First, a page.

Our Monday Gender Issue:
Teaching at a girls’ school, I continually run into the problem of modesty. My women know the answers and yet go to the board saying they might not be right.
Now, an academic study from researchers at Columbia, Northwestern’s Kellogg School and the Booth School at Chicago have quantified the impact of women’s tendency to understate their potential while men overstate what they can do.
Limited to the lab, the experiment’s design guaranteed no gender performance differences. “Employers” knew what they were looking for as did the “job candidates.” To mimic the real world and create incentive, the “employers” were paid for selecting the best candidates as were the “employees” who got the most jobs.
There were several scenarios. One conveyed no information; people just knew gender. In the second scenario that the researchers called “Cheap Talk,” job candidates were supposed to self-report their results. Then, in the third twist, actual test data was presented to employers.
In each instance the results reflected the “employer’s” confirmation bias. If he or she (male and female!!) thought the male would be more able, then that person hired the male, thereby validating the preconception. Consequently, in the first 2 “rounds” of hiring, whether based on no information or self-reporting in which the men inaccurately inflated their ability, the women were half as likely to get the job. Perhaps even more unsettling, even when presented with hard data, still more men were selected.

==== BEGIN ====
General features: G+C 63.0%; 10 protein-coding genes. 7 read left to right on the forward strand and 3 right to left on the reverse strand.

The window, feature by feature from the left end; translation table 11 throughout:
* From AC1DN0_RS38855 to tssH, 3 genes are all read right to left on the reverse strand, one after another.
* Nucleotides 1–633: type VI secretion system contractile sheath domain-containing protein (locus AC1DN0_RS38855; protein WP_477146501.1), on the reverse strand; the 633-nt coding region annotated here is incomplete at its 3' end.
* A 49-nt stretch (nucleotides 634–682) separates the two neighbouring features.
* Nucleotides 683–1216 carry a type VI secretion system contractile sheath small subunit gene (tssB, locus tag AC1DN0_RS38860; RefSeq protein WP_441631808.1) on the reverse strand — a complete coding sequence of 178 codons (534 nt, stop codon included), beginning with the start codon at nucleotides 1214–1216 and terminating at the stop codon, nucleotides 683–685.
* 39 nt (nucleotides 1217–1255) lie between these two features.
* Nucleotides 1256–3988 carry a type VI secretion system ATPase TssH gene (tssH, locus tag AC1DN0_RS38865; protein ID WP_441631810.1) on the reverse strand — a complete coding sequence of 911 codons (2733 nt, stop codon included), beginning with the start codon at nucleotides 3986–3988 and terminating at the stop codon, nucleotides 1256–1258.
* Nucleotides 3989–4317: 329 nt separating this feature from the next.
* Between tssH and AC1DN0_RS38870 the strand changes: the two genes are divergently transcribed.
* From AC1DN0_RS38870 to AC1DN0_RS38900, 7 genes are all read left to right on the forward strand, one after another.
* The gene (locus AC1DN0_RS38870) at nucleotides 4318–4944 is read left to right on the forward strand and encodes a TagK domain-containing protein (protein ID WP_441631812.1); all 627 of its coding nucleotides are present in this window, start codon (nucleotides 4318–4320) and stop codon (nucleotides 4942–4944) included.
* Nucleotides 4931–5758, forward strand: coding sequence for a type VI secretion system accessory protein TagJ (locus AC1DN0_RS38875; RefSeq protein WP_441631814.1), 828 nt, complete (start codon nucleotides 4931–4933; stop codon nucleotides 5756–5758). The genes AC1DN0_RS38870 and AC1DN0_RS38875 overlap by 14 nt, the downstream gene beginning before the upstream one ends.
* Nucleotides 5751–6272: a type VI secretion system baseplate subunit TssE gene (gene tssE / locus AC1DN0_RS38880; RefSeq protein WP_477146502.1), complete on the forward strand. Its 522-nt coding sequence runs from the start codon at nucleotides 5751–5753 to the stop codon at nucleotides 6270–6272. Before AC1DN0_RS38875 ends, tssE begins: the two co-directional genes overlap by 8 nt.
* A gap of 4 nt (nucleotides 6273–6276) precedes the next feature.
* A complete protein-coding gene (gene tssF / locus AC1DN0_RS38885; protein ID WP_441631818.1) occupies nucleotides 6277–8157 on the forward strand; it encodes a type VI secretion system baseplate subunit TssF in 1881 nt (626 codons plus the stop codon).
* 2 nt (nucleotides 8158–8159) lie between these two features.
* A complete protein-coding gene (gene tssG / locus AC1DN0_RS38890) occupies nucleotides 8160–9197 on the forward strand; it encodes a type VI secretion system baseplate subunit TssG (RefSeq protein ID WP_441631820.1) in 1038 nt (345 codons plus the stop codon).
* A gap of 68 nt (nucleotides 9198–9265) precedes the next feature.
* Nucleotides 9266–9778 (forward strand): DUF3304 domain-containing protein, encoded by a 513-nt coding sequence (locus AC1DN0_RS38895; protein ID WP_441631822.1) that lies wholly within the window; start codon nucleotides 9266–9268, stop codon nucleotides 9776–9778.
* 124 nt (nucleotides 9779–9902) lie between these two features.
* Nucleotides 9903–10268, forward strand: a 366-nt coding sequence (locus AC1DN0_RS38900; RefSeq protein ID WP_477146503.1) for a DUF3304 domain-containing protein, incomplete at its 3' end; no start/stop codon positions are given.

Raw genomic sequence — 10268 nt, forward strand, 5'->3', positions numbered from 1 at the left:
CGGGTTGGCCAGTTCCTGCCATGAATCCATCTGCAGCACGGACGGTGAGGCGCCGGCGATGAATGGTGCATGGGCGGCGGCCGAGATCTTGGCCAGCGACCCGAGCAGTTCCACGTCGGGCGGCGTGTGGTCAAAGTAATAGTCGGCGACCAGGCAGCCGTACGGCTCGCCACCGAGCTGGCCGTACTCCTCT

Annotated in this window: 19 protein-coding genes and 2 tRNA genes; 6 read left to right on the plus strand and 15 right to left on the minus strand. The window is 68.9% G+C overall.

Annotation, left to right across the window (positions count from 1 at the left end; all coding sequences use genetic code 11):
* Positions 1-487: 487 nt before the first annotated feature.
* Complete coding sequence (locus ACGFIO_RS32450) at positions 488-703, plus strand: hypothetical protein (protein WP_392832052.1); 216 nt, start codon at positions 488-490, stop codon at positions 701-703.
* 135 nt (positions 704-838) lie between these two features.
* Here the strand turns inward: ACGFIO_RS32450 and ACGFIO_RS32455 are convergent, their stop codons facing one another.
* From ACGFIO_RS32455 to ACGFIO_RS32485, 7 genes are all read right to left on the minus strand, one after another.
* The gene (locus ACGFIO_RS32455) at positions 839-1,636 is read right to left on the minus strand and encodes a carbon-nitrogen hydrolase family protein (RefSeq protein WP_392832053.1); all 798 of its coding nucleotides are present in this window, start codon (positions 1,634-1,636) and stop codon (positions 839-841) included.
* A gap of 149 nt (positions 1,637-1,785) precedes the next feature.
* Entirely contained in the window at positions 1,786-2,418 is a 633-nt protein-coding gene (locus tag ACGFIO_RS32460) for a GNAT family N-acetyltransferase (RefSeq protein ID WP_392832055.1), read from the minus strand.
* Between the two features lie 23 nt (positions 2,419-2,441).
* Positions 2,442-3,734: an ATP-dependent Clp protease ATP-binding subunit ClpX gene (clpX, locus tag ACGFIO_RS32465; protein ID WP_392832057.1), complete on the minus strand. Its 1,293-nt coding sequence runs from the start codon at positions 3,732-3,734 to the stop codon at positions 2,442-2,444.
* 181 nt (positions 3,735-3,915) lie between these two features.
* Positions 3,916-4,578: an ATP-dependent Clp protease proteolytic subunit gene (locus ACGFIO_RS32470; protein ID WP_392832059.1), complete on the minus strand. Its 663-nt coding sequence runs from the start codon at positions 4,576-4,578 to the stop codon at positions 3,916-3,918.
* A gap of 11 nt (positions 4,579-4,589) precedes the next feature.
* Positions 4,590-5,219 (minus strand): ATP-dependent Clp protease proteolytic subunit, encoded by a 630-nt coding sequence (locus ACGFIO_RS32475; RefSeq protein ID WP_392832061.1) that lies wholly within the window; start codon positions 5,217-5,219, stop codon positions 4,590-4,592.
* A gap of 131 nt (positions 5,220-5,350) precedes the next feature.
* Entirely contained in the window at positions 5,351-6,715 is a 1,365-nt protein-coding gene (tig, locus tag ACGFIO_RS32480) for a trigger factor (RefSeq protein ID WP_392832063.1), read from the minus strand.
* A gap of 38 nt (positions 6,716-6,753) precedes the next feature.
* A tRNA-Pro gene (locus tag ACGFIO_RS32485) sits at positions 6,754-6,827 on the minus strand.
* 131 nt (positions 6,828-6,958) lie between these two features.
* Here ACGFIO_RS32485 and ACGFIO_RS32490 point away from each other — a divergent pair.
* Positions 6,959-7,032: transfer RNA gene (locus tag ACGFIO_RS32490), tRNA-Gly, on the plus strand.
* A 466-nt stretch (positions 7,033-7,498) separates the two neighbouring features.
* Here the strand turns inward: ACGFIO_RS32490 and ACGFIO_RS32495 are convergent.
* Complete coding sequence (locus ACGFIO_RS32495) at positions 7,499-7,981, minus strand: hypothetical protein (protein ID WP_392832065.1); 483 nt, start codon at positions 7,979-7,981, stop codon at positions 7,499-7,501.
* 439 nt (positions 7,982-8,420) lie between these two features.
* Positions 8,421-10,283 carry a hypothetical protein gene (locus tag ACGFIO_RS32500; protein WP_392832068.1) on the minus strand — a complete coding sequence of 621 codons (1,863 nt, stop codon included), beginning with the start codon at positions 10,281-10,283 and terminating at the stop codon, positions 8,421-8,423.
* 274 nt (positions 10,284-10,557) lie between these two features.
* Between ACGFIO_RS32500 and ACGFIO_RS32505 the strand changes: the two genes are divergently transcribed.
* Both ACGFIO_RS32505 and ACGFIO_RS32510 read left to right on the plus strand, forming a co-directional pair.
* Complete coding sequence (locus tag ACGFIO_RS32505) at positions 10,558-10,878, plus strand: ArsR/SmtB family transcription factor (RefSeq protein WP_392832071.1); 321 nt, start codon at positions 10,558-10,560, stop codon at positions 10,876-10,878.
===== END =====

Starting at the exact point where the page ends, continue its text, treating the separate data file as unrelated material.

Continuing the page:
In most hiring decisions, “employers” prior beliefs were disproportionately weighted.
Battling confirmation bias becomes even more daunting when industry norms reinforce the bias. Described in yesterday’s NY Times article on tech gender bias, male attitudes demean women. As a result, they have little incentive to change their behavior. It was encouraging, though, to read about how women in technology have confronted the problem and are fighting the battle by starting their own firms and challenging inappropriate tweets, apps and less obvious but equally egregious behaviors.
As a behavioral economist might say, the confirmation bias that social norms have supported is gradually changing.
Sources and Resources: Especially having just read the NY Times Business Section lead article, “Technology’s Man Problem,” I recommend and especially enjoyed, “How stereotypes impair women’s careers in science.”